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Wisconsin repeals personal property tax for businesses

Jun 29, 2023

On June 20, 2023, Wisconsin enacted significant legislation pertaining to the repeal of the personal property tax and certain filing requirements associated with the tax. These measures aim to ease the burden on businesses and streamline compliance procedures.

Here are the key aspects of these legislative changes and their implications for both businesses and the state.

Changes for all Wisconsin businesses

The repeal takes effect for property tax assessments applicable for January 1, 2024, and applies to manufacturing and other business personal property alike.

The act further clarifies that manufactured and mobile homes, not otherwise exempt from taxation under section 66.0435 (3), will be assessed as real property. Buildings, improvements and fixtures are also considered real property if they are on:

  • Leased lands
  • Exempt lands
  • Forest croplands
  • Managed forest lands

Businesses remain liable for personal property taxes relating to reports filed for the January 1, 2023, date of assessment and should continue to monitor their current year assessments for accuracy.

Moving forward, the distinction between real and personal property will become even more critical. Additionally, leasehold improvements and other improvements may require review if previously treated as personal property.

Changes for manufacturers

The Wisconsin Department of Revenue (WDOR) will continue to assess all real property of manufacturing establishments, except property that is not contiguous with or located within 1,000 feet of the parcel on which the production process occurs. 

WDOR will also continue to receive and review requests for manufacturing classification of real property.

This classification is a requirement for manufacturers who wish to claim the Wisconsin manufacturing and agriculture credit. Manufacturers will continue to file property tax returns to report each real estate parcel classified as manufacturing.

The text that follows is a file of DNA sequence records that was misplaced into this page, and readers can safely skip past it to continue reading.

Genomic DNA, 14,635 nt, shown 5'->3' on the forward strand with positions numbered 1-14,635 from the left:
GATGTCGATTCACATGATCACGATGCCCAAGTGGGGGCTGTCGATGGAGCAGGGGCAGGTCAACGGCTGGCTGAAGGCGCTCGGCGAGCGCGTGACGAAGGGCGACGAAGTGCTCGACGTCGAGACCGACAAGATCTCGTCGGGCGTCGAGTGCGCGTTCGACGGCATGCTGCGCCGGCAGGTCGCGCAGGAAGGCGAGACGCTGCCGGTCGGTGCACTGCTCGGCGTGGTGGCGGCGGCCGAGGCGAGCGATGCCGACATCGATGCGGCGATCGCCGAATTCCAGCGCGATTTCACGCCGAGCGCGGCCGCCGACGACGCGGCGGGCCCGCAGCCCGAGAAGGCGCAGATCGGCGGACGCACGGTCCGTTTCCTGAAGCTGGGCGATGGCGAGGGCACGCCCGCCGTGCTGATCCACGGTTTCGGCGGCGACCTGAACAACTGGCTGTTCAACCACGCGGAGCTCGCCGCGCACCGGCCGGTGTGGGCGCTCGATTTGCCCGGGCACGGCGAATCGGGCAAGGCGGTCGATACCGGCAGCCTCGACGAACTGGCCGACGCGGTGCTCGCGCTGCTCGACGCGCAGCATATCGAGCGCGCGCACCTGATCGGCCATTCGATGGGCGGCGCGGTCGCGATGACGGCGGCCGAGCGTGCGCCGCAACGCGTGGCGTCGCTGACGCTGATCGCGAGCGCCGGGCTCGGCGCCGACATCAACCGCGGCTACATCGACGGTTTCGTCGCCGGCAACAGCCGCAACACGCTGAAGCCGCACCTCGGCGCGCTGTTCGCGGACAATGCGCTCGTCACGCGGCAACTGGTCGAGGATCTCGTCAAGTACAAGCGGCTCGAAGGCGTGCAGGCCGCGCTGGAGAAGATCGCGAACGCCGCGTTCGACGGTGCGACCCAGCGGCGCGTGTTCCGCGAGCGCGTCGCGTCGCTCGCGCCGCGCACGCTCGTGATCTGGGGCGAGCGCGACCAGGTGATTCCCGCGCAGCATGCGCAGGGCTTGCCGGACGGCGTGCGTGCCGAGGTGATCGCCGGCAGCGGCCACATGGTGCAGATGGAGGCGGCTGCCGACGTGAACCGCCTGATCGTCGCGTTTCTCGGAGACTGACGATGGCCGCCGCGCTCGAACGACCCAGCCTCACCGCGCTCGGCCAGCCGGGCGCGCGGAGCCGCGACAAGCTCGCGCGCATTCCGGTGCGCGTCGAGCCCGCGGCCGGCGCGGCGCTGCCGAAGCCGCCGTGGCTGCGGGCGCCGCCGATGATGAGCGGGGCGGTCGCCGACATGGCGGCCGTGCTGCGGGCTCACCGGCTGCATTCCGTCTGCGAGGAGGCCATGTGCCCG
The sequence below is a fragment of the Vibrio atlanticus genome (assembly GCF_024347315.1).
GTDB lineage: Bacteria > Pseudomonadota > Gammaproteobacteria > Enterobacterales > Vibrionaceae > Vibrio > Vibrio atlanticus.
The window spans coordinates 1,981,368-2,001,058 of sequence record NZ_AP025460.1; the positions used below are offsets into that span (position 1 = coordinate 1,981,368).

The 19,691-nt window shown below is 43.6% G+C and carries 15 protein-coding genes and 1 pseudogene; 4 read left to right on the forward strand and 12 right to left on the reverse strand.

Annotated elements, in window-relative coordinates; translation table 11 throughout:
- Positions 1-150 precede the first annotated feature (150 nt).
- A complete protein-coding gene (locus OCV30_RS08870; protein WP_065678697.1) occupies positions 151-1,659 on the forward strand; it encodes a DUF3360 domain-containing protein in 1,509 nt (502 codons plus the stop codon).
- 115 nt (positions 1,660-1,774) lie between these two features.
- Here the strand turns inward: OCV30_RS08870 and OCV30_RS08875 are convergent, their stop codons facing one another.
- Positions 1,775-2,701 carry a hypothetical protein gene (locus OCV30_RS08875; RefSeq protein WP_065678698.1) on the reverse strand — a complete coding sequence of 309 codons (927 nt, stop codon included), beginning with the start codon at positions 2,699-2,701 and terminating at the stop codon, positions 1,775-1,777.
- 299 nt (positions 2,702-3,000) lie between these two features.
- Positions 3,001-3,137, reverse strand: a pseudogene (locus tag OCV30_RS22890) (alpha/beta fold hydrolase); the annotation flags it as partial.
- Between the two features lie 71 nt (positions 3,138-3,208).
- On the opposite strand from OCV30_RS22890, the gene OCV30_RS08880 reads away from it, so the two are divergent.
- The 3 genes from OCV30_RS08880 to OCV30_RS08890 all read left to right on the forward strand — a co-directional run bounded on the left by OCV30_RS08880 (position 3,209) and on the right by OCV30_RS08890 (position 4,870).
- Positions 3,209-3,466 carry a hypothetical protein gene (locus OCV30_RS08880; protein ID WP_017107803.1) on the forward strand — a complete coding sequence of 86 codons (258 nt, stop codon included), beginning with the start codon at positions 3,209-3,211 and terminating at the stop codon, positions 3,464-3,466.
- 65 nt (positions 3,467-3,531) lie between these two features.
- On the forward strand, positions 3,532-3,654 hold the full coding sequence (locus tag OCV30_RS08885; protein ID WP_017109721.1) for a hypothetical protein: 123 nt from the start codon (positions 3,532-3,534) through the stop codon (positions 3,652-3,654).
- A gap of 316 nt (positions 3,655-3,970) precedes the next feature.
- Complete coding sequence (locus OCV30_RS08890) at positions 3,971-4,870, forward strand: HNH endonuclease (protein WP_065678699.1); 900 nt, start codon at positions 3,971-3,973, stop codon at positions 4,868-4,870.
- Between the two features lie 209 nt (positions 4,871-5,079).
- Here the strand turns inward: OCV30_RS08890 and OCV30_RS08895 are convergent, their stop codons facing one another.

Requests for manufacturing classification are due in writing on or before July 1 of the year for which the classification is desired.  For requests received after July 1, the department may, but is not required to, issue a notice of determination by December 31. 

Prior to the enactment of the bill, certain manufacturers were assessed by WDOR with respect to the personal property used in manufacturing operations, while the real estate was assessed by the local assessor.

Concerns over the manufacturing and agriculture credit

Because a manufacturing assessment by WDOR is required to qualify for the Wisconsin manufacturing and agriculture credit, concern was raised that those manufacturers whose real estate was assessed locally would lose the benefit of the income tax credit.

The act addresses those concerns in newly created section 70.995(5n), which states that any establishment classified as manufacturing prior to January 1, 2024, is presumed to be engaged in manufacturing and does not need to reapply.

The act also makes several changes to the credit rules. The definition of qualified production property is amended to clarify that:

“Tangible personal property manufactured in this state may only be qualified production property if it is manufactured on property approved to be classified as manufacturing real property for purposes of s. 70.995, even if it is not eligible to be listed on the department's manufacturing roll until January 1 of the following year.”

The act also clarifies that manufacturers are not required to reduce the credit if a portion of their real property is not assessed as manufacturing, provided all their manufacturing activities occur in Wisconsin. 

How Wipfli can help

The repeal of the personal property tax has clear benefits for the business community. However, future questions will likely arise on issues such as the distinction between real and personal property and its impact on the real estate assessment. 

Wipfli’s team of state and local professionals are here to assist you as your business monitors the classification of its property and the impact of the new law on its operations. Contact us to learn more about how we can help you navigate these changes and minimize your tax exposure.

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Linda J. Feirn, CPA
Tax Partner
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Tara T. Johnson
Senior Manager
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